Superfund Site Cleanups:
The Environmental Protection Agency is providing funds for two Colorado projects to clean up Superfund sites.

  • Work has begun on constructing a foundation for a new water treatment plant at the Summitville Superfund site in southwest Colorado. The 1,600 gallons-per-minute water treatment plant will remove contaminants from acidic metals-contaminated mine drainage before the water leaves the site and enters the headwaters of the Alamosa River, which flows into the Rio Grande. When the plant is operational, all cleanup work at the Summitville Mine site will be complete. Moltz Construction is conducting the work with a $4.3 million contract.
  • Work has begun on mine waste pile capping near Central City at the Clear Creek/Central City Superfund site. Funds will accelerate the cleanup of the 400-square-mile Clear Creek watershed that is impacted by wastes from historic mining activities. Improvements will include the consolidation and capping of mine waste piles, sediment control and water treatment to mitigate heavy metals impacts to Clear Creek, a tributary of the South Platte River. Work at the site will also reduce metals entering the watershed which supplies water to Denver-area residents. McCollum’s Excavating is conducting the work with a $1,138,000 contract.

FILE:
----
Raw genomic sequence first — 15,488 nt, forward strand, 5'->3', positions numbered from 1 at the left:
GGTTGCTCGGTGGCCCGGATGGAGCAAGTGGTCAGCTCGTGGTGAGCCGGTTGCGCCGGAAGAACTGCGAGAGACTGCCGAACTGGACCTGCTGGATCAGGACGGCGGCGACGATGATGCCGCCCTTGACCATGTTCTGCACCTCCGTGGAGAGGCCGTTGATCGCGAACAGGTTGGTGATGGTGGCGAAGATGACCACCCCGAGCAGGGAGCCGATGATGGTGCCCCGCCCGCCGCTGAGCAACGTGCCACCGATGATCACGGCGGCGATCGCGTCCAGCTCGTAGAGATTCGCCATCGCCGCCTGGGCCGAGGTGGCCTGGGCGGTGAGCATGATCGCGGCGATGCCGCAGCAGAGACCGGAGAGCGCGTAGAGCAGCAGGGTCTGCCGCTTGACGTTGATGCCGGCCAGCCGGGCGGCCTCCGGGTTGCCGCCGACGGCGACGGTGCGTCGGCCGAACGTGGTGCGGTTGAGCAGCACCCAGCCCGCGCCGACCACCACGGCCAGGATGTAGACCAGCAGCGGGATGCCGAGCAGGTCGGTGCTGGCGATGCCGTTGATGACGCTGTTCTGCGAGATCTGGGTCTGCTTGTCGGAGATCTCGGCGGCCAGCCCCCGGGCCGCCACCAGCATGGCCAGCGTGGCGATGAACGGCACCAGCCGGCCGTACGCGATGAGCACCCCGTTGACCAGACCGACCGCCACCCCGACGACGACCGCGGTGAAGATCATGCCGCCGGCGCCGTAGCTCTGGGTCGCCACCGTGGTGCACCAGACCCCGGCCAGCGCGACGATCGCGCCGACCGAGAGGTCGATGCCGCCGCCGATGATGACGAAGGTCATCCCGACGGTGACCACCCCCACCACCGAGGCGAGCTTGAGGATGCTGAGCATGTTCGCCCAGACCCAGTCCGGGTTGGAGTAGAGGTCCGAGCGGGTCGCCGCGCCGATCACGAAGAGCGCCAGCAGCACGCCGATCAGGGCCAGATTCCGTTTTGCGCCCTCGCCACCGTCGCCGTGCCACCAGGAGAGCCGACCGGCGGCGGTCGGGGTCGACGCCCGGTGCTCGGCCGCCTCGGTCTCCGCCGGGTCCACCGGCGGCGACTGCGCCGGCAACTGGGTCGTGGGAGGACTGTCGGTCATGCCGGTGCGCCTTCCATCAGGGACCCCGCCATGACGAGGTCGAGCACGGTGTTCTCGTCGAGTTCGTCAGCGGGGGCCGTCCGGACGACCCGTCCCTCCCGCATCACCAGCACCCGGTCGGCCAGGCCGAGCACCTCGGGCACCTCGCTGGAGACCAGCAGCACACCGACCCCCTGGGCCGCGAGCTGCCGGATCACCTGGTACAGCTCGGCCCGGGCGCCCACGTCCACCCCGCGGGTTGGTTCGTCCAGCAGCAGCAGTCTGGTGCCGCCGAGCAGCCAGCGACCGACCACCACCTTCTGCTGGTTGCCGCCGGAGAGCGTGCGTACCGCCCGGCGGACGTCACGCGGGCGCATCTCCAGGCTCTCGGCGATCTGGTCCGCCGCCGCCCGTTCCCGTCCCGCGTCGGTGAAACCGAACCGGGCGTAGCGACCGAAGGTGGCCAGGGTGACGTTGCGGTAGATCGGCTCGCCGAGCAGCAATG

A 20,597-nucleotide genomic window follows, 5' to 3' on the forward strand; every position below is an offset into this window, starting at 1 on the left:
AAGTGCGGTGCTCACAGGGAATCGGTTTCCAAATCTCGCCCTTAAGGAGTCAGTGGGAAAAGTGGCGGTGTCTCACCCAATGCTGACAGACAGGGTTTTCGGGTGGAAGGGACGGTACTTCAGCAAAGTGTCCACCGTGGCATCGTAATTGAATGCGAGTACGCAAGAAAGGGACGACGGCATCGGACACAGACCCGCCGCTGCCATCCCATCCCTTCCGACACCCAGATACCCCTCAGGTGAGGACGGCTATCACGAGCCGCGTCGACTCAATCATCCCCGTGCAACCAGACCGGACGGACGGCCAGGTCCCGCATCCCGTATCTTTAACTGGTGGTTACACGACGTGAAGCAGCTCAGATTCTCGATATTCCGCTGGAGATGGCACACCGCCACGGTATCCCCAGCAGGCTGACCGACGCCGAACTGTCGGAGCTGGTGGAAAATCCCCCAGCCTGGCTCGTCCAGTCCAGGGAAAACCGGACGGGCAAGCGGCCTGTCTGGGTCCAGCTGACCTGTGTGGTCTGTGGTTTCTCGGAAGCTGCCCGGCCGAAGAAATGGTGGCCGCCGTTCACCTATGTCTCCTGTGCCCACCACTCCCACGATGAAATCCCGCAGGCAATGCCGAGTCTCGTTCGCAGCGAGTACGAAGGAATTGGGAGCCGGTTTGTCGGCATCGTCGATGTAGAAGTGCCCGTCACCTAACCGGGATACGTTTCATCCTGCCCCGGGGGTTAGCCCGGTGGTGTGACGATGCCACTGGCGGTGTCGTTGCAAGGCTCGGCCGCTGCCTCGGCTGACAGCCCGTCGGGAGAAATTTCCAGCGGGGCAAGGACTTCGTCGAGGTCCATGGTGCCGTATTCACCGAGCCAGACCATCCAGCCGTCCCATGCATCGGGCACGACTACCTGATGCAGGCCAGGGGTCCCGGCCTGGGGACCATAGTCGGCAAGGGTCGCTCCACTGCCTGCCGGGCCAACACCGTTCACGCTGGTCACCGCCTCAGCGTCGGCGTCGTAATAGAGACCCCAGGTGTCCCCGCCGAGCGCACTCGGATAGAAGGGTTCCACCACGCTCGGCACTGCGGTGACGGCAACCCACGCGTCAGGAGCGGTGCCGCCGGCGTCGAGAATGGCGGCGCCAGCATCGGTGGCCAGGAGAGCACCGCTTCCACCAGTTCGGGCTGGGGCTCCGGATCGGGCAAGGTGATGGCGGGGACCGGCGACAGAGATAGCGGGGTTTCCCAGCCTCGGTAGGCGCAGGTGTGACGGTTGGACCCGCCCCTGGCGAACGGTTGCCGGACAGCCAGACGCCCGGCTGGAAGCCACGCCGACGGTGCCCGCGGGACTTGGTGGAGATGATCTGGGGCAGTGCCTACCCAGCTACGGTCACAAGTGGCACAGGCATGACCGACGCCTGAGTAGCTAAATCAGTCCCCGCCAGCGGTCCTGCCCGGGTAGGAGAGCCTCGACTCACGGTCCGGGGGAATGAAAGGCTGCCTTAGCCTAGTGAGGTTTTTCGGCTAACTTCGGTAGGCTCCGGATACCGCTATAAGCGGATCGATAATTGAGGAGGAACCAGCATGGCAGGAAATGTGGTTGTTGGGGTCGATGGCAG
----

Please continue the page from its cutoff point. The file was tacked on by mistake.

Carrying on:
All funds received by the state must be obligated within 12 months and 70 percent must be spent within two years of the EPA regional office receiving the funds. About 15 to 20 new construction jobs should be created for three construction seasons. Contact: Gary Baughman, Division Director, Hazardous Materials and Waste Management Division, 303-692-3338;

 

Forest Service, Capital Improvement and Maintenance:
The state expects to receive $28.6 million for the Forest Service, Capital Improvement and Maintenance program administered through the US Department of Agriculture. The Pike- San Isabel National Forest, Pawnee National Grassland, San Juan National Forest, Brainerd Lake Recreation Area, Rio Grande National Forest, Green Mountain Reservoir, Rainbow Lakes recreation area, Buckeye Reservoir recreation area, and several trailheads will receive funds for road and parking area maintenance, trail reconstruction, upgraded access to fishing piers to accommodate disabled anglers, and upgrades to campground facilities. These projects will provide jobs in road construction and maintenance trades in areas experiencing high rates of unemployment. Other projects include $1.5 million to Fort Collins Lab for energy efficient, functional laboratory space, $3.3 million for historic building restoration at 21 sites, and $458,000 to the Veterans Green Jobs Trail Project. Contact: Barb Timrock for the Pike-San Isabel National Forests, 719-553-1415; Veterans Green Jobs Project at 866-984-8452.

 

Wildland Fire Management: